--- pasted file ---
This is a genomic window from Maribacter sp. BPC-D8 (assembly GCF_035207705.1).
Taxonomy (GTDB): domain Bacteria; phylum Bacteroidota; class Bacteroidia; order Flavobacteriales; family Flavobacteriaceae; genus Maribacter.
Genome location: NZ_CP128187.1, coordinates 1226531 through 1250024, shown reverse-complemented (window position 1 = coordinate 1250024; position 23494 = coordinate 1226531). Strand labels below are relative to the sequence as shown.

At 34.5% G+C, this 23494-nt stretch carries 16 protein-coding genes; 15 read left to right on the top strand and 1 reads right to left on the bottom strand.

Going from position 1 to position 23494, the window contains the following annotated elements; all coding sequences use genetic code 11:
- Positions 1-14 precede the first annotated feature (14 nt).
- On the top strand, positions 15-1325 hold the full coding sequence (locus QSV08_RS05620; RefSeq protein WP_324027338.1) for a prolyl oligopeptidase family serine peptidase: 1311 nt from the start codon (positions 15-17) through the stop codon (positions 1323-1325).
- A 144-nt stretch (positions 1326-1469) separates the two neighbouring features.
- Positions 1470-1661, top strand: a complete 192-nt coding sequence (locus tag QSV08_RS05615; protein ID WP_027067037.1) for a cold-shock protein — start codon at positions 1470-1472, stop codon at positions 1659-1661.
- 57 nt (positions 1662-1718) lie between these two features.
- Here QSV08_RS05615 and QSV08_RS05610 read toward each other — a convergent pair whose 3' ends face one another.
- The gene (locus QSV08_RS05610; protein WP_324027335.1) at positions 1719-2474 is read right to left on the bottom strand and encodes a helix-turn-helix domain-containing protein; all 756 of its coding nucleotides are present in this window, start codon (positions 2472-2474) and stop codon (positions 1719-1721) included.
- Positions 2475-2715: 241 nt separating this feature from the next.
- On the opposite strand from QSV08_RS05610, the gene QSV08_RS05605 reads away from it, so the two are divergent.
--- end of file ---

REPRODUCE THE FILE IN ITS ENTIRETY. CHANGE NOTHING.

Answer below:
This is a genomic window from Maribacter sp. BPC-D8 (assembly GCF_035207705.1).
Taxonomy (GTDB): domain Bacteria; phylum Bacteroidota; class Bacteroidia; order Flavobacteriales; family Flavobacteriaceae; genus Maribacter.
Genome location: NZ_CP128187.1, coordinates 1226531 through 1250024, shown reverse-complemented (window position 1 = coordinate 1250024; position 23494 = coordinate 1226531). Strand labels below are relative to the sequence as shown.

At 34.5% G+C, this 23494-nt stretch carries 16 protein-coding genes; 15 read left to right on the top strand and 1 reads right to left on the bottom strand.

Going from position 1 to position 23494, the window contains the following annotated elements; all coding sequences use genetic code 11:
- Positions 1-14 precede the first annotated feature (14 nt).
- On the top strand, positions 15-1325 hold the full coding sequence (locus QSV08_RS05620; RefSeq protein WP_324027338.1) for a prolyl oligopeptidase family serine peptidase: 1311 nt from the start codon (positions 15-17) through the stop codon (positions 1323-1325).
- A 144-nt stretch (positions 1326-1469) separates the two neighbouring features.
- Positions 1470-1661, top strand: a complete 192-nt coding sequence (locus tag QSV08_RS05615; protein ID WP_027067037.1) for a cold-shock protein — start codon at positions 1470-1472, stop codon at positions 1659-1661.
- 57 nt (positions 1662-1718) lie between these two features.
- Here QSV08_RS05615 and QSV08_RS05610 read toward each other — a convergent pair whose 3' ends face one another.
- The gene (locus QSV08_RS05610; protein WP_324027335.1) at positions 1719-2474 is read right to left on the bottom strand and encodes a helix-turn-helix domain-containing protein; all 756 of its coding nucleotides are present in this window, start codon (positions 2472-2474) and stop codon (positions 1719-1721) included.
- Positions 2475-2715: 241 nt separating this feature from the next.
- On the opposite strand from QSV08_RS05610, the gene QSV08_RS05605 reads away from it, so the two are divergent.